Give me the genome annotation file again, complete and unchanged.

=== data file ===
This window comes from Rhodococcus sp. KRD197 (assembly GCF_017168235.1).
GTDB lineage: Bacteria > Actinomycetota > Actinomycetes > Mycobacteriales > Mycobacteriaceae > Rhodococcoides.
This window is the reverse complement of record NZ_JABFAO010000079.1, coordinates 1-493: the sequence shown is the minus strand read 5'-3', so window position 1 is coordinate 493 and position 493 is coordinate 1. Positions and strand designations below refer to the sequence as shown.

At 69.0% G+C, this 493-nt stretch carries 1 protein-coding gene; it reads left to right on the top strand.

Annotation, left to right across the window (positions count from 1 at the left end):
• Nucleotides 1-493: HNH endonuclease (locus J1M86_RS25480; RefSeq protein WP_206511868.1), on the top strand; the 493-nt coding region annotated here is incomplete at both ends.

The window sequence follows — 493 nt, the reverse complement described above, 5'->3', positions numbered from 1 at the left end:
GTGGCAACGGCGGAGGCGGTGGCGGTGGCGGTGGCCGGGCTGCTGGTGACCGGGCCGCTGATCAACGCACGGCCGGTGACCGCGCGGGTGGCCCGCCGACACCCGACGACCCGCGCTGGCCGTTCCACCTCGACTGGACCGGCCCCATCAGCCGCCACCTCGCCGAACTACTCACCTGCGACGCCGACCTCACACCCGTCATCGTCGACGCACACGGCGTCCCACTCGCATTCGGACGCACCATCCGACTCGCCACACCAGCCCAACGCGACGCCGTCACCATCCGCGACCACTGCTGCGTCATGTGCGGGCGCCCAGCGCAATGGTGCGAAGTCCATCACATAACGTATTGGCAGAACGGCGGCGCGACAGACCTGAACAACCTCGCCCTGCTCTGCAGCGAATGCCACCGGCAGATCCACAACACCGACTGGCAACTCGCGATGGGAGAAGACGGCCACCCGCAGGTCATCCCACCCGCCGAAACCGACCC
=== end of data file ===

This window comes from Rhodococcus sp. KRD197 (assembly GCF_017168235.1).
GTDB lineage: Bacteria > Actinomycetota > Actinomycetes > Mycobacteriales > Mycobacteriaceae > Rhodococcoides.
This window is the reverse complement of record NZ_JABFAO010000079.1, coordinates 1-493: the sequence shown is the minus strand read 5'-3', so window position 1 is coordinate 493 and position 493 is coordinate 1. Positions and strand designations below refer to the sequence as shown.

At 69.0% G+C, this 493-nt stretch carries 1 protein-coding gene; it reads left to right on the top strand.

Annotation, left to right across the window (positions count from 1 at the left end):
• Nucleotides 1-493: HNH endonuclease (locus J1M86_RS25480; RefSeq protein WP_206511868.1), on the top strand; the 493-nt coding region annotated here is incomplete at both ends.

The window sequence follows — 493 nt, the reverse complement described above, 5'->3', positions numbered from 1 at the left end:
GTGGCAACGGCGGAGGCGGTGGCGGTGGCGGTGGCCGGGCTGCTGGTGACCGGGCCGCTGATCAACGCACGGCCGGTGACCGCGCGGGTGGCCCGCCGACACCCGACGACCCGCGCTGGCCGTTCCACCTCGACTGGACCGGCCCCATCAGCCGCCACCTCGCCGAACTACTCACCTGCGACGCCGACCTCACACCCGTCATCGTCGACGCACACGGCGTCCCACTCGCATTCGGACGCACCATCCGACTCGCCACACCAGCCCAACGCGACGCCGTCACCATCCGCGACCACTGCTGCGTCATGTGCGGGCGCCCAGCGCAATGGTGCGAAGTCCATCACATAACGTATTGGCAGAACGGCGGCGCGACAGACCTGAACAACCTCGCCCTGCTCTGCAGCGAATGCCACCGGCAGATCCACAACACCGACTGGCAACTCGCGATGGGAGAAGACGGCCACCCGCAGGTCATCCCACCCGCCGAAACCGACCC